Twickenham escorts

Twickenham escorts - London Areas

 

|population_ref = (United Kingdom Census 2011 , , , and wards )[http://neighbourhood.statistics.gov.uk Key Statistics; Quick Statistics: Population Density] United Kingdom Census 2011 Office for National Statistics. Retrieved 21 November 2013 |area_total_km2=12.36 |charingX_distance_mi= 10 |charingX_direction= NE

History

Pre-Norman
Excavations have revealed settlements in the area dating from the Early Neolithic, possibly Mesolithic periods. Occupation seems to have continued through the Bronze Age, the Iron Age and the Roman Britain. The area was first mentioned (as "Tuican hom" and "Tuiccanham") in a charter of 13 June 704 AD to cede the area to Waldhere (Bishop of London), Bishop of London, "for the salvation of our souls".[http://www.twickenham-museum.org.uk/detail.asp?ContentID=12 First written mention of 'Tuican hom'] The charter is signed with 12 crosses. The signatories included Swaefred of Essex, Cenred of Mercia and Earl Paeogthath.

Norman
In Norman dynasty times Twickenham was part of the Manorialism of Isleworth – itself part of the Hundred of Hounslow (mentioned in the Domesday Book of 1086).[http://www.twickenham-museum.org.uk/detail.asp?ContentID=218 Twickenham in the Domesday Book] The manor had belonged to Ælfgār, Earl of Mercia in the time of Edward the Confessor, but was granted to Walter de Saint-Valery (Waleric) by William I of England after the Norman Conquest of England in 1066.

The area was then farmed for several hundred years, while the river provided opportunities for fishing, boatbuilding and trade.

17th century
Bubonic plague spread to the town in 1665 and 67 deaths were recorded. It appears that Twickenham had a pest house (short for "pestilence") in the 17th century, although the location is not known.

There was also a Watch House in the middle of the town, with stocks, a pillory and a flagellation post whose owner was charged to "ward within and about this Parish and to keep all Beggars and Vagabonds that shall lye abide or lurk about the Towne and to give correction to such...".

In 1633 construction began on York House, Twickenham. It was occupied by Edward Montagu, 2nd Earl of Manchester in 1656 and later by Edward Hyde, 1st Earl of Clarendon.

1659 saw the first mention of the Twickenham Ferry, although ferrymen had already been operating in the area for many generations. Sometime before 1743 a "pirate" ferry appears to have been started by Twickenham inhabitants. There is speculation that it operated to serve "The Folly", a floating hostelry of some kind. Several residents wrote to the Lord Mayor of the City of London:



18th century
[[Image:A View of Alexander Pope's Villa, Twickenham, on the Banks of the Thames by Samuel Scott, RA.jpg|thumb|left|Alexander Pope's villa]]
In 1713 the nave of the ancient St Mary's, Twickenham collapsed, and the church was rebuilt in the Neoclassical architecture style to designs by a local architect, John James (architect).Cobbett, R.S. ''Memorials of Twickenham'' (Smith, Elder, & Co., 1872), p. 402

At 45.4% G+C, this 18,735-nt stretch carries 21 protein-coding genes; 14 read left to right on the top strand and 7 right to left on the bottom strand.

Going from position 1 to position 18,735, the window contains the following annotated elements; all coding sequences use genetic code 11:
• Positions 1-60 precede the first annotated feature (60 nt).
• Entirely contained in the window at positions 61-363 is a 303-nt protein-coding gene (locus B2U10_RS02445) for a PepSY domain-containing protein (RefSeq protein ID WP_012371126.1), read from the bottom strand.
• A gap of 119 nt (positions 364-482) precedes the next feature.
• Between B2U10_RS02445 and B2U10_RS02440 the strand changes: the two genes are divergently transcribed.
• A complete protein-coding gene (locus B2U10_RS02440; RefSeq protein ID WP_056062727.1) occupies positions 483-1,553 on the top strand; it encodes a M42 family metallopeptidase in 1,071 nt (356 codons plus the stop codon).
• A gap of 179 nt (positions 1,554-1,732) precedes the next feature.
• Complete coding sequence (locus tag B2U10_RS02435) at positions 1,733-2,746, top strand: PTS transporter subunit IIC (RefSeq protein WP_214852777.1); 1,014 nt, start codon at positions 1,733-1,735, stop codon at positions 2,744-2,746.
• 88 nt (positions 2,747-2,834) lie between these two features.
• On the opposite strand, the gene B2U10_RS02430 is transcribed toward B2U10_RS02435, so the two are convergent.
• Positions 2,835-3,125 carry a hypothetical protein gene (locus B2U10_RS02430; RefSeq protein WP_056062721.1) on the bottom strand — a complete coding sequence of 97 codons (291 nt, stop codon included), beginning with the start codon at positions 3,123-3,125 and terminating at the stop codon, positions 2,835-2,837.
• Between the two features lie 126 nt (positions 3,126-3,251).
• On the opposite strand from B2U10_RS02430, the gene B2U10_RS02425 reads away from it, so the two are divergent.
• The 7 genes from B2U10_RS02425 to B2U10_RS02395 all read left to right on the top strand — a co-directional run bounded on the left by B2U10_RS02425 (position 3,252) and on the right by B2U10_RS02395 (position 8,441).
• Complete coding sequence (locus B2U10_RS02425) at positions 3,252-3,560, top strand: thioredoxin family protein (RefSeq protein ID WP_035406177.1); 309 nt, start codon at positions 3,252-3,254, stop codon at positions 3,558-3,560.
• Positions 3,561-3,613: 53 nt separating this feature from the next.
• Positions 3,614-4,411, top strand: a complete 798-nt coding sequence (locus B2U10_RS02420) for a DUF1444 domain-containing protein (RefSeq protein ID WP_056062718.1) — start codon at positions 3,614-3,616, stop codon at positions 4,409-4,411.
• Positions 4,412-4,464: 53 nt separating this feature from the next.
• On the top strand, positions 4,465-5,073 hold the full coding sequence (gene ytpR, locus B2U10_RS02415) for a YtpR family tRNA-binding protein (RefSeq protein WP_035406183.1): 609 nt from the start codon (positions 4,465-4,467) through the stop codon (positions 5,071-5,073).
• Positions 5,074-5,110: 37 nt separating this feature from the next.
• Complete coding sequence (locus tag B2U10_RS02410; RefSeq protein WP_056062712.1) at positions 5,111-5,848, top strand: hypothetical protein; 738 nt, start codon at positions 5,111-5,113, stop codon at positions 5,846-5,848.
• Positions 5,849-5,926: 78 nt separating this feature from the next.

Gunpowder manufacture on an industrial scale started in the area in the 18th century, on a site between Twickenham and Whitton on the banks of the River Crane, London. There were frequent explosions and loss of life. On 11 March 1758 one of two explosions was felt in Reading, Berkshire, and in April 1774 another explosion terrified people at church in Isleworth.

In 1772 three mills blew up, shattering glass and buildings in the neighbourhood. Horace Walpole, 4th Earl of Orford, wrote complaining to his friend and relative Henry Seymour Conway, then Lieutenant General of the Ordnance, that all the decorative painted glass had been blown out of his windows at Strawberry Hill House.

The powder mills remained in operation until 1927 when they were closed. Much of the site is now occupied by Crane Park, in which the old Shot Tower, mill sluices and blast embankments can still be seen. Much of the area along the river next to the Shot Tower is now a nature reserve.

Later
, the figurehead building of the headquarters for the London Borough of Richmond upon Thames.]]
The 1818 Enclosure Award led to the development of of land to the west of the town centre largely between the present day Staines and Hampton Roads, new roads – Workhouse Road, Middle Road, 3rd, 2nd and 1st Common Roads (now First-Fifth Cross Roads respectively) – being laid out.Twickenham in 1818: The year of the Enclosure, T.H.R.Cashmore, Borough of Twickenham Local History Society Paper 38, 1977 During the 18th and 19th centuries, a number of fine houses were built and Twickenham became a popular place of residence for people of "fashion and distinction". Further development was stimulated by the opening of Twickenham railway station in 1848.

In 1894 Twickenham Urban District Council was formed. In 1902 the council bought Radnor House as the home of the legislature. The council bought and occupied York House in 1924. (Radnor House was destroyed by a Luftwaffe bomb during the Blitz of 1940.)